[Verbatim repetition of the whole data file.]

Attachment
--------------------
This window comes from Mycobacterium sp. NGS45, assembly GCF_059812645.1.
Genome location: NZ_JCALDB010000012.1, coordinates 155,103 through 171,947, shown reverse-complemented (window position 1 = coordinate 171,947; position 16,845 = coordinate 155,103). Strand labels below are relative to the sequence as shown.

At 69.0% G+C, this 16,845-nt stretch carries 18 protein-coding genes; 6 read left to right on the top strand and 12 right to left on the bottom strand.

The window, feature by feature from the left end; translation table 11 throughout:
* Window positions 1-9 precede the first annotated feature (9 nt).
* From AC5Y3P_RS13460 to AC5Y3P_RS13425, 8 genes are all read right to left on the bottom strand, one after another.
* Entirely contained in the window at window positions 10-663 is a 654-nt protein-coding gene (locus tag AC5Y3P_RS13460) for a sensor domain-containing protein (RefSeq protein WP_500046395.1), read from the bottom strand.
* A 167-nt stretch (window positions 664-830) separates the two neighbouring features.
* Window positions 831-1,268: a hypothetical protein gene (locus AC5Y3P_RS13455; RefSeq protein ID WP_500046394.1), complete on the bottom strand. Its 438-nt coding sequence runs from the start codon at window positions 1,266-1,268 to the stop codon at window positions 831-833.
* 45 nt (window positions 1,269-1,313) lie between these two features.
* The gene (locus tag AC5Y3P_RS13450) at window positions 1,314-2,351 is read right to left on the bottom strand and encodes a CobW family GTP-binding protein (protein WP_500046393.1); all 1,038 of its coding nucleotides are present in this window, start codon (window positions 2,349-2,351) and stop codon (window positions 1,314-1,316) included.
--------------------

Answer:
This window comes from Mycobacterium sp. NGS45, assembly GCF_059812645.1.
Genome location: NZ_JCALDB010000012.1, coordinates 155,103 through 171,947, shown reverse-complemented (window position 1 = coordinate 171,947; position 16,845 = coordinate 155,103). Strand labels below are relative to the sequence as shown.

At 69.0% G+C, this 16,845-nt stretch carries 18 protein-coding genes; 6 read left to right on the top strand and 12 right to left on the bottom strand.

The window, feature by feature from the left end; translation table 11 throughout:
* Window positions 1-9 precede the first annotated feature (9 nt).
* From AC5Y3P_RS13460 to AC5Y3P_RS13425, 8 genes are all read right to left on the bottom strand, one after another.
* Entirely contained in the window at window positions 10-663 is a 654-nt protein-coding gene (locus tag AC5Y3P_RS13460) for a sensor domain-containing protein (RefSeq protein WP_500046395.1), read from the bottom strand.
* A 167-nt stretch (window positions 664-830) separates the two neighbouring features.
* Window positions 831-1,268: a hypothetical protein gene (locus AC5Y3P_RS13455; RefSeq protein ID WP_500046394.1), complete on the bottom strand. Its 438-nt coding sequence runs from the start codon at window positions 1,266-1,268 to the stop codon at window positions 831-833.
* 45 nt (window positions 1,269-1,313) lie between these two features.
* The gene (locus tag AC5Y3P_RS13450) at window positions 1,314-2,351 is read right to left on the bottom strand and encodes a CobW family GTP-binding protein (protein WP_500046393.1); all 1,038 of its coding nucleotides are present in this window, start codon (window positions 2,349-2,351) and stop codon (window positions 1,314-1,316) included.